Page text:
I told someone I would send in a picture of my sticks. The stick on the left is a 6' shotgun stick used for switching (and tying your shoelaces if you can) the stick on the right is a fusing stick meant for pulling and installing fuses from the ground, that one extends to 50 feet - now all ya need is the talent to stand on the ground with a stick extended to 50' that wobbles like a wet noodle, hit a hole the size of a quarter and you're in business :-D . it takes a bit of practice. I let an electrician who had never done any outside work try it one day, one of my most amusing days at work.
The little fella in the center is an antique. It is a wooden switching stick. We used to use it in the vaults at Lorton to pull the cutouts down in the manholes when we kept our transformers underground.
Mostly, they put that upper door there to torque me off. It is a nuisance to paint, etc.
BUT.... when I moved here, 20 years ago, there was a prison, farms, and large lots of land. Now, there's yuppies, row houses, etc. The state was buying a bunch of houses near me to knock down for the road. I had an old shed that after years in business, and personal use, was giving up the ghost (an old metal building) and it needed replacing.
That 14' X 28' shed cost me $200.00...... Think I'll live with the upper door
Now the Coleman genset broken apart on the benches... a friend at work, days before Isabel, when we were all preparing, said "I ain't worried about losing power, I've got a good genset", "What kind," says I "Coleman," he says.
I laughed and asked him if he had replaced the capacitor yet, he said "Capacitor????"
2 hours into the hurricane, the genset lost output, he blamed me He brought it to me last week and ordered the parts.
I just gotta learn to crop those pics.
Re: George C's HotSticks#115888 01/06/0412:40 AM01/06/0412:40 AM
Coleman's have been used by a lot of people in some pretty tough areas. They do, however, have some...... uh, shortcomings. I owned 2 of the suckers when I was in business BTW.
If I were going to use this as backup, where I had to depend on it, I would have several spare parts for the genset. The capacitor in the exciter circuit seems to be pretty danged tender in these things. It is the blue electrolytic cap you can see through the rear genset cover. You can find most recent models at their website at: www.colemanpowermate.com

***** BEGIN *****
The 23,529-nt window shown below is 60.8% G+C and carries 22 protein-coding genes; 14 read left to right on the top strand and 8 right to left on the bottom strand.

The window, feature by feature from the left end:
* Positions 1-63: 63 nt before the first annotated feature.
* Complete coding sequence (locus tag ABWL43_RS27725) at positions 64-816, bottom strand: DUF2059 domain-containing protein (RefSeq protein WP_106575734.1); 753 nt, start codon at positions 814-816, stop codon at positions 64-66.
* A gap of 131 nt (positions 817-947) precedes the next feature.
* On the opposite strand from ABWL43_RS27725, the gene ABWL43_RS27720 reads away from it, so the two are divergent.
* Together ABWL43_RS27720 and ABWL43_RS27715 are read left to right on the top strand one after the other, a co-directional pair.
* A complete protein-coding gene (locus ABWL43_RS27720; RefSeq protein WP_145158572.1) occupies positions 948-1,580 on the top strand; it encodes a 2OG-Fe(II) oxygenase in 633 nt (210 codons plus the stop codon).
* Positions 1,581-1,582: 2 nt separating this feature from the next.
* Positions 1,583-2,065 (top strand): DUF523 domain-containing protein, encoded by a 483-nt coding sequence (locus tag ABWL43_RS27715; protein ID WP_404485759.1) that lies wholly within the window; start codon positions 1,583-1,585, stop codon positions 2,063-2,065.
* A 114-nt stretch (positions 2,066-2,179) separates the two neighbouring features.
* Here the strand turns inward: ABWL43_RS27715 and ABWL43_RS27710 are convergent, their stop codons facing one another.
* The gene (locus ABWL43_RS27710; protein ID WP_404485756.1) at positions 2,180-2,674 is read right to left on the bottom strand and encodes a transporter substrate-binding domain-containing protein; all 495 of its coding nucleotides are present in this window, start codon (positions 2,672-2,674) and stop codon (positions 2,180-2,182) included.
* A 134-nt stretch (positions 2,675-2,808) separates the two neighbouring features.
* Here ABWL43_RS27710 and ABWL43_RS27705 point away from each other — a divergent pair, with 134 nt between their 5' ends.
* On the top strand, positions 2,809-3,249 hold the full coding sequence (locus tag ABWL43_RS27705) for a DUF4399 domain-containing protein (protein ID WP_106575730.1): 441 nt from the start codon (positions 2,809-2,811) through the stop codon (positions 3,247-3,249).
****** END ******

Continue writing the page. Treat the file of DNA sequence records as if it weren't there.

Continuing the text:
and they have an 800 number to get parts which is: 1-800-445-1805
In the case of this genset (and it's very common throughout the coleman line) it is an Ag-Tronic, part #034819
Again, if I were going to depend on these (this one was over 10 years old, and had only been worked on once) I would have 1 or 2 extra caps, a set of diodes, and brushes in a bag somewhere just in case.
Be very careful about trying to run sensitive electronic gear off of them, they have a very high THD (Total Harmonic Distortion).
Hope this helps.
Re: George C's HotSticks#115891 01/06/0412:23 PM01/06/0412:23 PM
George, no disrespect, but what are your qualifications to use hotsticks? Are they tested annually? Are you trained in their use?
Some thoughts on this use. If you use a 50' hotstick to pull a primary fuse for a pole-mounted transformer, and the door breaks, what do you do then? Call the power company? How do they feel about you doing this?
I have a inspector friend who has a running battle with a local electrician who uses his hotstick to power up un-inspected services, bypassing the inspection process. Both the power company and the inspector frown heavily when this happens.
Just some thoughts.
Re: George C's HotSticks#115892 01/06/0412:33 PM01/06/0412:33 PM
rmiell, I am a Class A lineman, the sticks are checked every 3 months, if I break a door, then I get the hooks out and go make repairs. As for the power company, not their poles, they really don't care, nor would they like to come watch me.
So you don't have to do this for the genset, I am only certified on Cummins and Cats, coleman would have to forgive me for working on theirs.